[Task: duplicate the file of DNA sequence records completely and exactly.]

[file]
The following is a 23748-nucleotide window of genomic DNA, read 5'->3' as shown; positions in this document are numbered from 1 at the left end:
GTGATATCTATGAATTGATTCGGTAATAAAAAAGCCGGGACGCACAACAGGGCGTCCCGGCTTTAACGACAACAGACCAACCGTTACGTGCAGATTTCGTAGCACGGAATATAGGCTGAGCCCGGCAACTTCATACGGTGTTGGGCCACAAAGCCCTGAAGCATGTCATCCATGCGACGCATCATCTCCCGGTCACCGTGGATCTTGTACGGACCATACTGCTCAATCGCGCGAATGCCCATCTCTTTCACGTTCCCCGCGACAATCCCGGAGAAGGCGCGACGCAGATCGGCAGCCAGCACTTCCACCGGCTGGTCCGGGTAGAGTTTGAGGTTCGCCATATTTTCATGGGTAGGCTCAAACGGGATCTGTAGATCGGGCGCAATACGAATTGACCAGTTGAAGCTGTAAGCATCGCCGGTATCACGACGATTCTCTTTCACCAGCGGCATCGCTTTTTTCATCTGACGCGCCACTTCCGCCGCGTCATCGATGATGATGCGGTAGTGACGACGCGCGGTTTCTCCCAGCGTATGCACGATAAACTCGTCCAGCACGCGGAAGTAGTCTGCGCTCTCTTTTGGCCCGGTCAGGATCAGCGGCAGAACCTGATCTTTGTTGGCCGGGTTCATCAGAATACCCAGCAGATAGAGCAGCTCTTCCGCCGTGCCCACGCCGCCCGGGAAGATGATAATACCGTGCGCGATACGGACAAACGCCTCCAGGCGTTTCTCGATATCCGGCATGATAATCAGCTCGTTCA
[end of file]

The following is a 23748-nucleotide window of genomic DNA, read 5'->3' as shown; positions in this document are numbered from 1 at the left end:
GTGATATCTATGAATTGATTCGGTAATAAAAAAGCCGGGACGCACAACAGGGCGTCCCGGCTTTAACGACAACAGACCAACCGTTACGTGCAGATTTCGTAGCACGGAATATAGGCTGAGCCCGGCAACTTCATACGGTGTTGGGCCACAAAGCCCTGAAGCATGTCATCCATGCGACGCATCATCTCCCGGTCACCGTGGATCTTGTACGGACCATACTGCTCAATCGCGCGAATGCCCATCTCTTTCACGTTCCCCGCGACAATCCCGGAGAAGGCGCGACGCAGATCGGCAGCCAGCACTTCCACCGGCTGGTCCGGGTAGAGTTTGAGGTTCGCCATATTTTCATGGGTAGGCTCAAACGGGATCTGTAGATCGGGCGCAATACGAATTGACCAGTTGAAGCTGTAAGCATCGCCGGTATCACGACGATTCTCTTTCACCAGCGGCATCGCTTTTTTCATCTGACGCGCCACTTCCGCCGCGTCATCGATGATGATGCGGTAGTGACGACGCGCGGTTTCTCCCAGCGTATGCACGATAAACTCGTCCAGCACGCGGAAGTAGTCTGCGCTCTCTTTTGGCCCGGTCAGGATCAGCGGCAGAACCTGATCTTTGTTGGCCGGGTTCATCAGAATACCCAGCAGATAGAGCAGCTCTTCCGCCGTGCCCACGCCGCCCGGGAAGATGATAATACCGTGCGCGATACGGACAAACGCCTCCAGGCGTTTCTCGATATCCGGCATGATAATCAGCTCGTTCA